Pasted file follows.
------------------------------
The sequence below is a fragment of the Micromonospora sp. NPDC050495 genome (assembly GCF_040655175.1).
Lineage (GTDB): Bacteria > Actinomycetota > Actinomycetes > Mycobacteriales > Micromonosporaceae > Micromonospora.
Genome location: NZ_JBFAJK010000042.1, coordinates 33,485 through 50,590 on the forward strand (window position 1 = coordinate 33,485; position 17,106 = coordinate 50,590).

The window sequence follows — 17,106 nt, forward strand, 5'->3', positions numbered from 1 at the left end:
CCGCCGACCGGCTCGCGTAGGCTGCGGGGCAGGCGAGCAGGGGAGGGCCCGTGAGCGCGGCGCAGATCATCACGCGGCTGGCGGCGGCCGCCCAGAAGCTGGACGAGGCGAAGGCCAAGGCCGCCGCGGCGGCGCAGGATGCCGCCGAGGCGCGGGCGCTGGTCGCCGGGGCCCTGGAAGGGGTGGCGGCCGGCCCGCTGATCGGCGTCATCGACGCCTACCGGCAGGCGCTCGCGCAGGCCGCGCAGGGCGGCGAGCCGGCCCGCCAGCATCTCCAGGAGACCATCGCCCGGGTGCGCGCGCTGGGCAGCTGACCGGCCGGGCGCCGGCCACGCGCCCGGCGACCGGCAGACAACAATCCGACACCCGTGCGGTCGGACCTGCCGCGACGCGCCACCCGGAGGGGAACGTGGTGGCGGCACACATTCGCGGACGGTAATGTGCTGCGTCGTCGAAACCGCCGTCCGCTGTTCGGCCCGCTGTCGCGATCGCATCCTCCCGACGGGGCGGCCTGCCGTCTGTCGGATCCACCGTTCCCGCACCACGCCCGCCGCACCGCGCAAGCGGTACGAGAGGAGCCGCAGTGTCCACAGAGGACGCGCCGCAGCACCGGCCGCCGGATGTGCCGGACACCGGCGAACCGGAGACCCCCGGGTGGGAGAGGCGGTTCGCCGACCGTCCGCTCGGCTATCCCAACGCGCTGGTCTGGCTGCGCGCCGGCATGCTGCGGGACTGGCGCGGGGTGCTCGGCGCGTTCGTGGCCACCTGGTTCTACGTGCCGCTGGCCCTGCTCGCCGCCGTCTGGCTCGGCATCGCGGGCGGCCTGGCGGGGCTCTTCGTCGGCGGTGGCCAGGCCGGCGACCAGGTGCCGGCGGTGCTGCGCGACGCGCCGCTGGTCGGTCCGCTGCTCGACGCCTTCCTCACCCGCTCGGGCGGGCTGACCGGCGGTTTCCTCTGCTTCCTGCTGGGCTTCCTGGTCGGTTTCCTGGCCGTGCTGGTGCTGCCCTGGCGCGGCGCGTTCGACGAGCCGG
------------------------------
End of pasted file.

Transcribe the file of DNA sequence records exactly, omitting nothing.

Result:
The sequence below is a fragment of the Micromonospora sp. NPDC050495 genome (assembly GCF_040655175.1).
Lineage (GTDB): Bacteria > Actinomycetota > Actinomycetes > Mycobacteriales > Micromonosporaceae > Micromonospora.
Genome location: NZ_JBFAJK010000042.1, coordinates 33,485 through 50,590 on the forward strand (window position 1 = coordinate 33,485; position 17,106 = coordinate 50,590).

The window sequence follows — 17,106 nt, forward strand, 5'->3', positions numbered from 1 at the left end:
CCGCCGACCGGCTCGCGTAGGCTGCGGGGCAGGCGAGCAGGGGAGGGCCCGTGAGCGCGGCGCAGATCATCACGCGGCTGGCGGCGGCCGCCCAGAAGCTGGACGAGGCGAAGGCCAAGGCCGCCGCGGCGGCGCAGGATGCCGCCGAGGCGCGGGCGCTGGTCGCCGGGGCCCTGGAAGGGGTGGCGGCCGGCCCGCTGATCGGCGTCATCGACGCCTACCGGCAGGCGCTCGCGCAGGCCGCGCAGGGCGGCGAGCCGGCCCGCCAGCATCTCCAGGAGACCATCGCCCGGGTGCGCGCGCTGGGCAGCTGACCGGCCGGGCGCCGGCCACGCGCCCGGCGACCGGCAGACAACAATCCGACACCCGTGCGGTCGGACCTGCCGCGACGCGCCACCCGGAGGGGAACGTGGTGGCGGCACACATTCGCGGACGGTAATGTGCTGCGTCGTCGAAACCGCCGTCCGCTGTTCGGCCCGCTGTCGCGATCGCATCCTCCCGACGGGGCGGCCTGCCGTCTGTCGGATCCACCGTTCCCGCACCACGCCCGCCGCACCGCGCAAGCGGTACGAGAGGAGCCGCAGTGTCCACAGAGGACGCGCCGCAGCACCGGCCGCCGGATGTGCCGGACACCGGCGAACCGGAGACCCCCGGGTGGGAGAGGCGGTTCGCCGACCGTCCGCTCGGCTATCCCAACGCGCTGGTCTGGCTGCGCGCCGGCATGCTGCGGGACTGGCGCGGGGTGCTCGGCGCGTTCGTGGCCACCTGGTTCTACGTGCCGCTGGCCCTGCTCGCCGCCGTCTGGCTCGGCATCGCGGGCGGCCTGGCGGGGCTCTTCGTCGGCGGTGGCCAGGCCGGCGACCAGGTGCCGGCGGTGCTGCGCGACGCGCCGCTGGTCGGTCCGCTGCTCGACGCCTTCCTCACCCGCTCGGGCGGGCTGACCGGCGGTTTCCTCTGCTTCCTGCTGGGCTTCCTGGTCGGTTTCCTGGCCGTGCTGGTGCTGCCCTGGCGCGGCGCGTTCGACGAGCCGG